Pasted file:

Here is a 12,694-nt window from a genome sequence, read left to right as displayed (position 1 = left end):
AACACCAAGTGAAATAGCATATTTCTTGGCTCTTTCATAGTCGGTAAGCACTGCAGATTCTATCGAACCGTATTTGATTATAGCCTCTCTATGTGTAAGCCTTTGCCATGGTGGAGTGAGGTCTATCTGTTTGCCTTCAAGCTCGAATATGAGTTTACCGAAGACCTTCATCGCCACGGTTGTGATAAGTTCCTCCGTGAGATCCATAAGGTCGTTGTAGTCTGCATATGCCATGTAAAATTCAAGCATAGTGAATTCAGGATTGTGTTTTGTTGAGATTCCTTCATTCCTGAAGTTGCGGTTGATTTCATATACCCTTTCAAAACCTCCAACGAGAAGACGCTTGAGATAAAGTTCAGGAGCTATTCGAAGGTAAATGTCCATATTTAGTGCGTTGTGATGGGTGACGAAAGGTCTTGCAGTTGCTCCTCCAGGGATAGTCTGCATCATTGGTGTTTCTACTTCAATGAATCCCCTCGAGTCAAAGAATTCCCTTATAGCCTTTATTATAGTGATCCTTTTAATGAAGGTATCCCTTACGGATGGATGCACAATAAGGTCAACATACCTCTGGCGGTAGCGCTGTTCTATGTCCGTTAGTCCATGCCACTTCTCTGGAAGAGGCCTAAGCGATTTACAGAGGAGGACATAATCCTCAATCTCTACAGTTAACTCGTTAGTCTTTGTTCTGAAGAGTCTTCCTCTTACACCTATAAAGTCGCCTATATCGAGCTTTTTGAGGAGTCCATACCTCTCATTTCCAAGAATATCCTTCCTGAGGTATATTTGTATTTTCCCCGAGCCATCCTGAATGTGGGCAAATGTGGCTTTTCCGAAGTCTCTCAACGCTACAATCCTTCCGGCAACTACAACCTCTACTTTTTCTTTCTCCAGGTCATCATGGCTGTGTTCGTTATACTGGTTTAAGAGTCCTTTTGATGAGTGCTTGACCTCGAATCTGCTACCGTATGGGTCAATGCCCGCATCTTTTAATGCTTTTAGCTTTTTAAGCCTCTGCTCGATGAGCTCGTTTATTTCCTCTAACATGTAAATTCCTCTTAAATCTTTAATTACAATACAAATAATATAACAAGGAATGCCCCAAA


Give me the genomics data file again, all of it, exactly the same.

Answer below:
Here is a 12,694-nt window from a genome sequence, read left to right as displayed (position 1 = left end):
AACACCAAGTGAAATAGCATATTTCTTGGCTCTTTCATAGTCGGTAAGCACTGCAGATTCTATCGAACCGTATTTGATTATAGCCTCTCTATGTGTAAGCCTTTGCCATGGTGGAGTGAGGTCTATCTGTTTGCCTTCAAGCTCGAATATGAGTTTACCGAAGACCTTCATCGCCACGGTTGTGATAAGTTCCTCCGTGAGATCCATAAGGTCGTTGTAGTCTGCATATGCCATGTAAAATTCAAGCATAGTGAATTCAGGATTGTGTTTTGTTGAGATTCCTTCATTCCTGAAGTTGCGGTTGATTTCATATACCCTTTCAAAACCTCCAACGAGAAGACGCTTGAGATAAAGTTCAGGAGCTATTCGAAGGTAAATGTCCATATTTAGTGCGTTGTGATGGGTGACGAAAGGTCTTGCAGTTGCTCCTCCAGGGATAGTCTGCATCATTGGTGTTTCTACTTCAATGAATCCCCTCGAGTCAAAGAATTCCCTTATAGCCTTTATTATAGTGATCCTTTTAATGAAGGTATCCCTTACGGATGGATGCACAATAAGGTCAACATACCTCTGGCGGTAGCGCTGTTCTATGTCCGTTAGTCCATGCCACTTCTCTGGAAGAGGCCTAAGCGATTTACAGAGGAGGACATAATCCTCAATCTCTACAGTTAACTCGTTAGTCTTTGTTCTGAAGAGTCTTCCTCTTACACCTATAAAGTCGCCTATATCGAGCTTTTTGAGGAGTCCATACCTCTCATTTCCAAGAATATCCTTCCTGAGGTATATTTGTATTTTCCCCGAGCCATCCTGAATGTGGGCAAATGTGGCTTTTCCGAAGTCTCTCAACGCTACAATCCTTCCGGCAACTACAACCTCTACTTTTTCTTTCTCCAGGTCATCATGGCTGTGTTCGTTATACTGGTTTAAGAGTCCTTTTGATGAGTGCTTGACCTCGAATCTGCTACCGTATGGGTCAATGCCCGCATCTTTTAATGCTTTTAGCTTTTTAAGCCTCTGCTCGATGAGCTCGTTTATTTCCTCTAACATGTAAATTCCTCTTAAATCTTTAATTACAATACAAATAATATAACAAGGAATGCCCCAAA